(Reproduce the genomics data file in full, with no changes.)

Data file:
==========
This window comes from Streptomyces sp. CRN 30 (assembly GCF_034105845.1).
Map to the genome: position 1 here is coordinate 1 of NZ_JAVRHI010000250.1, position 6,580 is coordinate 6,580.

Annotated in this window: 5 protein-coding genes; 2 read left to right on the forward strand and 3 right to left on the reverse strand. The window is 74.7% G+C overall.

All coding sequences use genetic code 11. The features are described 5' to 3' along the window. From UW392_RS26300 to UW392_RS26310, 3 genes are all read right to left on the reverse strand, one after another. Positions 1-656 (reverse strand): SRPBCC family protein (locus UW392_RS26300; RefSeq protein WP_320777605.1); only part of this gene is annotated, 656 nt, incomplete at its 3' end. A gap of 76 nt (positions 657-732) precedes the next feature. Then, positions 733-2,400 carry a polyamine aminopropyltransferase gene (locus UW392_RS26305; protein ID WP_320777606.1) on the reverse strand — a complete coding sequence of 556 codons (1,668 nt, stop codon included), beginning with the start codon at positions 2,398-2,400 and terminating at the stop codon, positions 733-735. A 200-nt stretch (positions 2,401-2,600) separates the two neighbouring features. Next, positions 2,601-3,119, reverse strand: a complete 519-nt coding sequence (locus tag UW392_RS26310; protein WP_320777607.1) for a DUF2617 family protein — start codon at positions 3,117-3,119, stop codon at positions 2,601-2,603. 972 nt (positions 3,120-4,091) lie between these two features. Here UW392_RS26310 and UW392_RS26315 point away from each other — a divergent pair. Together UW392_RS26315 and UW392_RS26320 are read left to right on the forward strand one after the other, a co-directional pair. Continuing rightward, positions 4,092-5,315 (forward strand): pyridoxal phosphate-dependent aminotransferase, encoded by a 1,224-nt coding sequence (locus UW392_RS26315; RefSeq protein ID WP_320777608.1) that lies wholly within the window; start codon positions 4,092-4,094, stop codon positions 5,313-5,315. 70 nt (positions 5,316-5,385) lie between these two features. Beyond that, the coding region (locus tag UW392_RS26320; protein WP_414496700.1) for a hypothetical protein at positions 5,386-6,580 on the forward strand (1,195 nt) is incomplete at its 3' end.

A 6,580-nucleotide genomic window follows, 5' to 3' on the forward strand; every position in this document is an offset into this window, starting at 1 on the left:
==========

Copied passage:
This window comes from Streptomyces sp. CRN 30 (assembly GCF_034105845.1).
Map to the genome: position 1 here is coordinate 1 of NZ_JAVRHI010000250.1, position 6,580 is coordinate 6,580.

Annotated in this window: 5 protein-coding genes; 2 read left to right on the forward strand and 3 right to left on the reverse strand. The window is 74.7% G+C overall.

All coding sequences use genetic code 11. The features are described 5' to 3' along the window. From UW392_RS26300 to UW392_RS26310, 3 genes are all read right to left on the reverse strand, one after another. Positions 1-656 (reverse strand): SRPBCC family protein (locus UW392_RS26300; RefSeq protein WP_320777605.1); only part of this gene is annotated, 656 nt, incomplete at its 3' end. A gap of 76 nt (positions 657-732) precedes the next feature. Then, positions 733-2,400 carry a polyamine aminopropyltransferase gene (locus UW392_RS26305; protein ID WP_320777606.1) on the reverse strand — a complete coding sequence of 556 codons (1,668 nt, stop codon included), beginning with the start codon at positions 2,398-2,400 and terminating at the stop codon, positions 733-735. A 200-nt stretch (positions 2,401-2,600) separates the two neighbouring features. Next, positions 2,601-3,119, reverse strand: a complete 519-nt coding sequence (locus tag UW392_RS26310; protein WP_320777607.1) for a DUF2617 family protein — start codon at positions 3,117-3,119, stop codon at positions 2,601-2,603. 972 nt (positions 3,120-4,091) lie between these two features. Here UW392_RS26310 and UW392_RS26315 point away from each other — a divergent pair. Together UW392_RS26315 and UW392_RS26320 are read left to right on the forward strand one after the other, a co-directional pair. Continuing rightward, positions 4,092-5,315 (forward strand): pyridoxal phosphate-dependent aminotransferase, encoded by a 1,224-nt coding sequence (locus UW392_RS26315; RefSeq protein ID WP_320777608.1) that lies wholly within the window; start codon positions 4,092-4,094, stop codon positions 5,313-5,315. 70 nt (positions 5,316-5,385) lie between these two features. Beyond that, the coding region (locus tag UW392_RS26320; protein WP_414496700.1) for a hypothetical protein at positions 5,386-6,580 on the forward strand (1,195 nt) is incomplete at its 3' end.

A 6,580-nucleotide genomic window follows, 5' to 3' on the forward strand; every position in this document is an offset into this window, starting at 1 on the left: